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Platonic: How the Science of Attachment Can Help You Make—and Keep—Friends


Making friends used to be easy or at least easier.  You went to school with kids, and you had time to connect.  Somewhere in adulthood, it became harder to spend time with others in ways that allowed you to find and keep friends.  Platonic: How the Science of Attachment Can Help You Make – and Keep – Friends is a guidebook on how to address the dearth of new friends that most of us form as adults.


For some who’ve grown up in poverty, they’ve elevated their status into a social circle that was out of reach in their childhood.  It’s a testimony to their accomplishments, but at the same time, it can expose a source of shame.  When listening to others sharing their affluent worlds, it can be difficult to feel a part of.  Jewel explains her perspective of this in Never Broken – how the other kids had money and she didn’t.  For those who are concerned about appearances, it can trigger debilitating shame for people to learn of your roots.

I’m not motivated by appearances, so I’m relatively unphased with my humble upbringing.  (See Who Am I? for more on motivations.)  We had powdered milk, accepted the neighbors’ allocation of government cheese, and had cups that were once butter dishes.  There’s a long list of memories I have that are only shared by those with hard working but relatively poor parents who were doing the best they could.

Shame in any form separates us from others and creates barriers to connection.  Shame is a feeling that means “I am bad.”  If you feel like you’re bad, then why would anyone want to connect with you?  If you just “know” that you’ll be rejected, why would you invite it?  Shame separates us by having us raise barriers between us and others.  (See I Thought It Was Just Me (But It Isn’t) for more on shame.)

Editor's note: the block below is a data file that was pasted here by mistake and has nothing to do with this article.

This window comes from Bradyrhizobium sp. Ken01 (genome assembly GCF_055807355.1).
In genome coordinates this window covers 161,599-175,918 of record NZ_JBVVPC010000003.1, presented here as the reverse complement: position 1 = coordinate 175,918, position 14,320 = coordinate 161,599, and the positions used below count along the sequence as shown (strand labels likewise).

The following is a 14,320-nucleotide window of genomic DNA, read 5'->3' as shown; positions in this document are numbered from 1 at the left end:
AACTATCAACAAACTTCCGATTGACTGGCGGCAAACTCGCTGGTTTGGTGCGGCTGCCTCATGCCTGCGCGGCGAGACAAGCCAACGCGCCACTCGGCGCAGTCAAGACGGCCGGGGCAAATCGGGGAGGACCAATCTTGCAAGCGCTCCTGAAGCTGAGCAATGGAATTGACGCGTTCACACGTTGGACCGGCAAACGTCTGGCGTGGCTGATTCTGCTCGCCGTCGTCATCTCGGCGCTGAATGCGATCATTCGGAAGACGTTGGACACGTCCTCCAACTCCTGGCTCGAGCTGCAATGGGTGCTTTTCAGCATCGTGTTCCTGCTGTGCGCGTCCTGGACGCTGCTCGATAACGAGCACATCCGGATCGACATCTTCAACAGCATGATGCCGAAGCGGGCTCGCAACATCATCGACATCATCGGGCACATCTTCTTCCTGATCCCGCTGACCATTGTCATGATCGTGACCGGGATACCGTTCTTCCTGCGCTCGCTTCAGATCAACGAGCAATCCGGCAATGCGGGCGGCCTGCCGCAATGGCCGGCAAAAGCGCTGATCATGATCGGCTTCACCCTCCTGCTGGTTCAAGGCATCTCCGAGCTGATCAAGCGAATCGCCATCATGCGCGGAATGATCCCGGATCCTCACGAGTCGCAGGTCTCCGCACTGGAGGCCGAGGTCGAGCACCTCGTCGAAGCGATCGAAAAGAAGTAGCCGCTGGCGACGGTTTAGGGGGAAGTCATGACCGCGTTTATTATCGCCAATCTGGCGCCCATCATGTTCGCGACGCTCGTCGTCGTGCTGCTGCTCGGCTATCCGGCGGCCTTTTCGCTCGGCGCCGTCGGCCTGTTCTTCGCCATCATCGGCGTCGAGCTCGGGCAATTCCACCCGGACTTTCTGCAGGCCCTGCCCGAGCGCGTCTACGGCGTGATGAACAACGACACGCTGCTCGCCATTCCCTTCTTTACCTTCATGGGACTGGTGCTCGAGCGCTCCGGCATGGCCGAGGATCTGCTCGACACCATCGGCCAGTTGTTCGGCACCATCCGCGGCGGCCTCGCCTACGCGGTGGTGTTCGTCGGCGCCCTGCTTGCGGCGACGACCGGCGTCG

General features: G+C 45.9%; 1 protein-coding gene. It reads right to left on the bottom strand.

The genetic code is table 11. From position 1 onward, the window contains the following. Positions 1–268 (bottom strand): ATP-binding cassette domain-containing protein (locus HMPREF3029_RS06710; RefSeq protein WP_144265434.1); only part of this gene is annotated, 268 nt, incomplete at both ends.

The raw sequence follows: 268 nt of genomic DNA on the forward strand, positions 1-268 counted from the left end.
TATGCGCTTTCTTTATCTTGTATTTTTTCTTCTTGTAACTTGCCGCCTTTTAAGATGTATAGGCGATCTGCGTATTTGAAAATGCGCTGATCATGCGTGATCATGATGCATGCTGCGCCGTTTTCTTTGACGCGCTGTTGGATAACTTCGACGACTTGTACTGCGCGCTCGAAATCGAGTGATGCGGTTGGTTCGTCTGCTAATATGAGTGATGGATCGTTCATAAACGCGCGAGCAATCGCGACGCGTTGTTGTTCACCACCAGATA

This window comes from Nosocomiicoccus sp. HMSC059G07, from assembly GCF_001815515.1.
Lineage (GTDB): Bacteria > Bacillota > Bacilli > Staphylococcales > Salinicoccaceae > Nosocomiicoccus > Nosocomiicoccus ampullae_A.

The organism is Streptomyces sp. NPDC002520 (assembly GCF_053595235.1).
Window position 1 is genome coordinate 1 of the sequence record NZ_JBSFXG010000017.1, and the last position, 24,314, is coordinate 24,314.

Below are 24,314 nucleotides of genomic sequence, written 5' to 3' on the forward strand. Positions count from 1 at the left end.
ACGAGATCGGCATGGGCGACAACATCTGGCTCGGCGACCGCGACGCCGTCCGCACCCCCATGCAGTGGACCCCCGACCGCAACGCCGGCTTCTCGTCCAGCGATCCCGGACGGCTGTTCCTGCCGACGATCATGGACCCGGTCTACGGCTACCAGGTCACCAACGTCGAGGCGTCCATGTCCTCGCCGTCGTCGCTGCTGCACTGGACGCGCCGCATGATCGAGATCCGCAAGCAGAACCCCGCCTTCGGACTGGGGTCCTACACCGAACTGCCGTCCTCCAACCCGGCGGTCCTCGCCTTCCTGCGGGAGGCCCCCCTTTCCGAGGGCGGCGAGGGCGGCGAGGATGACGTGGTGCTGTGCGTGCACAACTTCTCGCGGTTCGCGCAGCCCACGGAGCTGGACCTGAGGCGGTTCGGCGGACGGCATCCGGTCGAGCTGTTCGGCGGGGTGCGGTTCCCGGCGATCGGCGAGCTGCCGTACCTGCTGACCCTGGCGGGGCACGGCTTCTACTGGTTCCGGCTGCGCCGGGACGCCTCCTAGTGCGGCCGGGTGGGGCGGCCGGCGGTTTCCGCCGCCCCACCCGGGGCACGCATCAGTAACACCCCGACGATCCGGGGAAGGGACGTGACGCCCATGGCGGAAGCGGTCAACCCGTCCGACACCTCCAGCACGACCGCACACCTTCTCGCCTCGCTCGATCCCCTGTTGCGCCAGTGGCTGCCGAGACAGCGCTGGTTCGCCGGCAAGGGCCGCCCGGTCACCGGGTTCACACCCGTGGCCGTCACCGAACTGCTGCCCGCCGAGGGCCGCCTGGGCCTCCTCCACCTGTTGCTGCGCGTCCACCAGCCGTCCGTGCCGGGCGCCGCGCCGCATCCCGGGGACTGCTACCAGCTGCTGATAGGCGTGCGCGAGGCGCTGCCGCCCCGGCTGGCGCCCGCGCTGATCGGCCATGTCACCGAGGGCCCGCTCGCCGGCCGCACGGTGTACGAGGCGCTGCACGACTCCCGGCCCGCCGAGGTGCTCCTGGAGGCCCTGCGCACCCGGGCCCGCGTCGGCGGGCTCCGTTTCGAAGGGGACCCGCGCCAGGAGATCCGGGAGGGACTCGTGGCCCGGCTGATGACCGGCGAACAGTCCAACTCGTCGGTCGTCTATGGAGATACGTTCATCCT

Romantic +

In ancient Greek, there were multiple words for love: eros for erotic love, philos for brotherly love. and agape for world love – what might be called compassion.  When Plato was considering philos, he wasn’t thinking that it was a reduction from romantic love.  He thought of it as a higher form of love.

Separating love from the physical act of reproduction, he believed that philos wasn’t taking away from, but was rather added to, the other kinds of love.  (For more on love, see Anatomy of Love.)

Friends +

Humans need relationships but not all relationships are created equal.  Some relationships help us to be better people.  (See Safe People.)  The right relationship can move us from an insecure to a secure attachment style (see Attachment in Adulthood).

One of the ways that friends make us better people is by expanding our capacity for empathy and compassion.  It’s not that we’re more compassionate with just our friends; our empathy and compassion extends to a broader network of friends and to the world.

Survival of the Friendliest